5. Will your creation have to travel, be wrapped as a present, go in the post? Think about what’s easiest for your customer with this. One of the shops at The Rocks selling digguerdoos has free shipping, I explain that my ceramic necklaces and brooches are really light for suitcases and posting, all to look after the customer and make life easy for her.
Make it easy to say “Yes”
By thinking through what matters to your customers, those who spend their money with you so you can keep being creative, you take away the risk factors for them, making it much easier for them to say yes.
If you’re selling your work through a shop, stockist or gallery you’ll find that if it is easy for them to sell then they’ll put in more orders, even do more events with you. Yes, again this is very simple but it is crucial, it’s a competitive space you’re part of and if your work is moving more quickly then you’ll get more opportunities.
Keeping the Creative Business Dream Alive
There are certainly times and projects that are much better suited for the extra big or particularly small and it can be great fun to work on them.
It can also be very important for your creative development and growth too so be sure to keep these in your creative output. It is just a question of balance between what brings in the money that funds you doing what you love and what will stay with you for a long time.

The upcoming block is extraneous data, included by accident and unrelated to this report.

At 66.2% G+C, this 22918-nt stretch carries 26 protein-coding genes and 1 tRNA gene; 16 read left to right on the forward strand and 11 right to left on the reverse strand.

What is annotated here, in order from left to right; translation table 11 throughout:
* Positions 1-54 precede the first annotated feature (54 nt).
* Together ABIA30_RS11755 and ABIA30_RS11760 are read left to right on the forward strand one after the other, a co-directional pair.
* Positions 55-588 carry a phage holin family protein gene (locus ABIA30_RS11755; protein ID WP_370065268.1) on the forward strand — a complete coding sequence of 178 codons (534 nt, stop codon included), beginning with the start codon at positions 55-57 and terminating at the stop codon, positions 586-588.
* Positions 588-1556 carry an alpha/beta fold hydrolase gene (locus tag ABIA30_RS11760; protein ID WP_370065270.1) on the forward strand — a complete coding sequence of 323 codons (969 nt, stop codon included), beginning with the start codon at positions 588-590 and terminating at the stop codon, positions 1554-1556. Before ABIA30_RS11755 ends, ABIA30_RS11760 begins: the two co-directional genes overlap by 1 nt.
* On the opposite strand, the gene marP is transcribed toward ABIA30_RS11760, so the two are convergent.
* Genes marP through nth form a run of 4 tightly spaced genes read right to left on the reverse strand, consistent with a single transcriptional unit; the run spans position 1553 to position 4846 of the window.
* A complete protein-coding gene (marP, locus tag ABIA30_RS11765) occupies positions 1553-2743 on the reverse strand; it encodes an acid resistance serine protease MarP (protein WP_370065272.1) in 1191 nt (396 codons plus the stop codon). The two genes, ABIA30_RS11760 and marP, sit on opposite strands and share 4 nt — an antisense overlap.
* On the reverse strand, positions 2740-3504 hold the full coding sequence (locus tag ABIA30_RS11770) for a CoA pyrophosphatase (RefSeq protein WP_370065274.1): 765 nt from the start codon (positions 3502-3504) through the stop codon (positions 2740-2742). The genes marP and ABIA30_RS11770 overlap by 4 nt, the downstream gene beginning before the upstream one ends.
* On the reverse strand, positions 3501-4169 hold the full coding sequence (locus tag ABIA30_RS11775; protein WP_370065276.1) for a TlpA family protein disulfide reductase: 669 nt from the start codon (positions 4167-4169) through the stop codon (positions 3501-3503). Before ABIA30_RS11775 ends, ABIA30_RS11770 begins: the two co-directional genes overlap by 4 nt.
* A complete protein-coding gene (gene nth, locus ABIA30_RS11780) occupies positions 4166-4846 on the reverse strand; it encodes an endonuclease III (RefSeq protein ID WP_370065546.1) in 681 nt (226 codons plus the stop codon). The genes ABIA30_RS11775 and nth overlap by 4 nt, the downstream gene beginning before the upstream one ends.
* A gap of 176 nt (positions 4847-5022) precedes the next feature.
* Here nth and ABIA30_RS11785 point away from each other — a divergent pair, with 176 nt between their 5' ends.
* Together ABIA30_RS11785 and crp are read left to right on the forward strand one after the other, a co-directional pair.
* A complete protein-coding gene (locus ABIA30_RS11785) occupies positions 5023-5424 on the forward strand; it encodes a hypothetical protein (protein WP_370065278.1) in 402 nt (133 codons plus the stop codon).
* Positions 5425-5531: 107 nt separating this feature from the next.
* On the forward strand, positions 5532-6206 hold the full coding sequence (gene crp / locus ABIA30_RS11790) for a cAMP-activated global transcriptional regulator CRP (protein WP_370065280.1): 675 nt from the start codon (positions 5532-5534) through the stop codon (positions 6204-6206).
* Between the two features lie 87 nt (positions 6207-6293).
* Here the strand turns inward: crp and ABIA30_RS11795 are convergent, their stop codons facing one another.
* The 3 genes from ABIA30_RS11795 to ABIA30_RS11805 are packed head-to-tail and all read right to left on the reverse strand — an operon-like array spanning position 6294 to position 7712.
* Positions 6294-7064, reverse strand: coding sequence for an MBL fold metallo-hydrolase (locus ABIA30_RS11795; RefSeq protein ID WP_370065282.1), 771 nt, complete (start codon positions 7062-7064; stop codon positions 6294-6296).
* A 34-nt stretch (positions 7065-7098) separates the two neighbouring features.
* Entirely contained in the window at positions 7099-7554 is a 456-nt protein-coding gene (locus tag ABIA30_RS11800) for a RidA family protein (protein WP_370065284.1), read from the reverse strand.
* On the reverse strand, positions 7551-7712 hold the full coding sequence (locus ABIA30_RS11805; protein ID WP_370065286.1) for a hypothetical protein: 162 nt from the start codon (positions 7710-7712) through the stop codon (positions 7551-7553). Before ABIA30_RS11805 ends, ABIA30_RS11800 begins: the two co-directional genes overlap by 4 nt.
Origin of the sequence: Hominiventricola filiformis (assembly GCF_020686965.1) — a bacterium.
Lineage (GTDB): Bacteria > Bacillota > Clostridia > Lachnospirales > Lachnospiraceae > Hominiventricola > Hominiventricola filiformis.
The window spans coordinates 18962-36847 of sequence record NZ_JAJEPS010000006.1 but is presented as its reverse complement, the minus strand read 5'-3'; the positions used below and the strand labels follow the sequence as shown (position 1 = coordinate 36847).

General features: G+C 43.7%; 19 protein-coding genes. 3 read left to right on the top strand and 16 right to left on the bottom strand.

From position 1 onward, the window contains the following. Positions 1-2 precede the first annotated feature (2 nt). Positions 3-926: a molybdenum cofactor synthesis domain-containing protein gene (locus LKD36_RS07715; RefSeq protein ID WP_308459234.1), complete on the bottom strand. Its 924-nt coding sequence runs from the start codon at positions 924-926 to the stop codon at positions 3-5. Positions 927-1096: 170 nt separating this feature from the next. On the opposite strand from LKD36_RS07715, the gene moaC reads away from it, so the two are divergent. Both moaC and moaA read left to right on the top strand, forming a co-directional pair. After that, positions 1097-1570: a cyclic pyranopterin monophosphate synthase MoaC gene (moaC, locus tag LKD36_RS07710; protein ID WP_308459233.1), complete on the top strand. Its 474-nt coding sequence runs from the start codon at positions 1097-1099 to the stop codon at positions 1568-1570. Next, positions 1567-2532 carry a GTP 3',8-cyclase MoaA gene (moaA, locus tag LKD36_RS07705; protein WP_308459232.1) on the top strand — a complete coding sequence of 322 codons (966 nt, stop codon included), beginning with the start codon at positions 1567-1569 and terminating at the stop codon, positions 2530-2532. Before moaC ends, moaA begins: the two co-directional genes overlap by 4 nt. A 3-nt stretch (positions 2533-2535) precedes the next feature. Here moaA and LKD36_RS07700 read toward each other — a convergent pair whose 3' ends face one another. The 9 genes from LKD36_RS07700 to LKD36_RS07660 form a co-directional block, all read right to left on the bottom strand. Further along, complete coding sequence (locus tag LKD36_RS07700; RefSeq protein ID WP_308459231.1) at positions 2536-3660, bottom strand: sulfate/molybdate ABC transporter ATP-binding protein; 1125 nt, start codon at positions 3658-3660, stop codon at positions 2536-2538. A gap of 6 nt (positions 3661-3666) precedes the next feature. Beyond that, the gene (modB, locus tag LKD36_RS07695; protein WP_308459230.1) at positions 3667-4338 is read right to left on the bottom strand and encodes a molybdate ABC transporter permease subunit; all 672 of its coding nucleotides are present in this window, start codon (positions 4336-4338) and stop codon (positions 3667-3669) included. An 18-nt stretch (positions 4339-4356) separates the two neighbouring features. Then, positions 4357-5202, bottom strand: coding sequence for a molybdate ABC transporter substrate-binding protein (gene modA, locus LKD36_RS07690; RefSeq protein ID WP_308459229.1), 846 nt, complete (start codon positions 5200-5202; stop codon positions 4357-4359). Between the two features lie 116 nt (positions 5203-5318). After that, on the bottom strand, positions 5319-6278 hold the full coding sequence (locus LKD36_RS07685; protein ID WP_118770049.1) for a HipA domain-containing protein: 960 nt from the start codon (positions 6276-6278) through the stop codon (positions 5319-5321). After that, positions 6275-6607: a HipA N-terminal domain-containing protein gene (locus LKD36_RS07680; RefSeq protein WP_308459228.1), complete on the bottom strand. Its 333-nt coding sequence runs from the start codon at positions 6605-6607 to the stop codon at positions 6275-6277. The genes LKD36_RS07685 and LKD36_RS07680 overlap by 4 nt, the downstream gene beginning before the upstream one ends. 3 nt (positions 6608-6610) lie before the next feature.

An artist friend of mine survived a horrible fire season, the stunning bushland around her and many homes in the local town were devastated by the bushfire. As a response to the eight days of fires in the hills surrounding her tranquil valley she painted a series of paintings depicting the blackened landscape. While they have been in exhibitions and won awards they have not sold. But what’s been most important is the process of painting them, of the community seeing their beloved landscape and village shown in art after this traumatic experience.
I think she will always have these paintings and they will stay tucked away in their storage, having done the bulk of their life’s work already. Years down the track they will come out and they may be part of an exhibition marking the 20th anniversary of those devastating fires but it is unlikely they’ll financially pay for themselves. Yet on an emotional and creative level I think they have more than paid for themselves, they have been part of her own private mourning and healing as well as for many in a close knit community that lost so much.
Finding Creative Balance
So there’s an important balance to strike in your work – the pieces that bring in money so you can keep doing what you love and the pieces that are deeply focused on creative expression and both are vital for the creative muse.
Personally I much prefer to be making my best sellers than working in someone else’s business. But I know they are best sellers because they fit beautifully into other people’s lives.
So what can you do with your work to make it more accessible to your wonderful customers?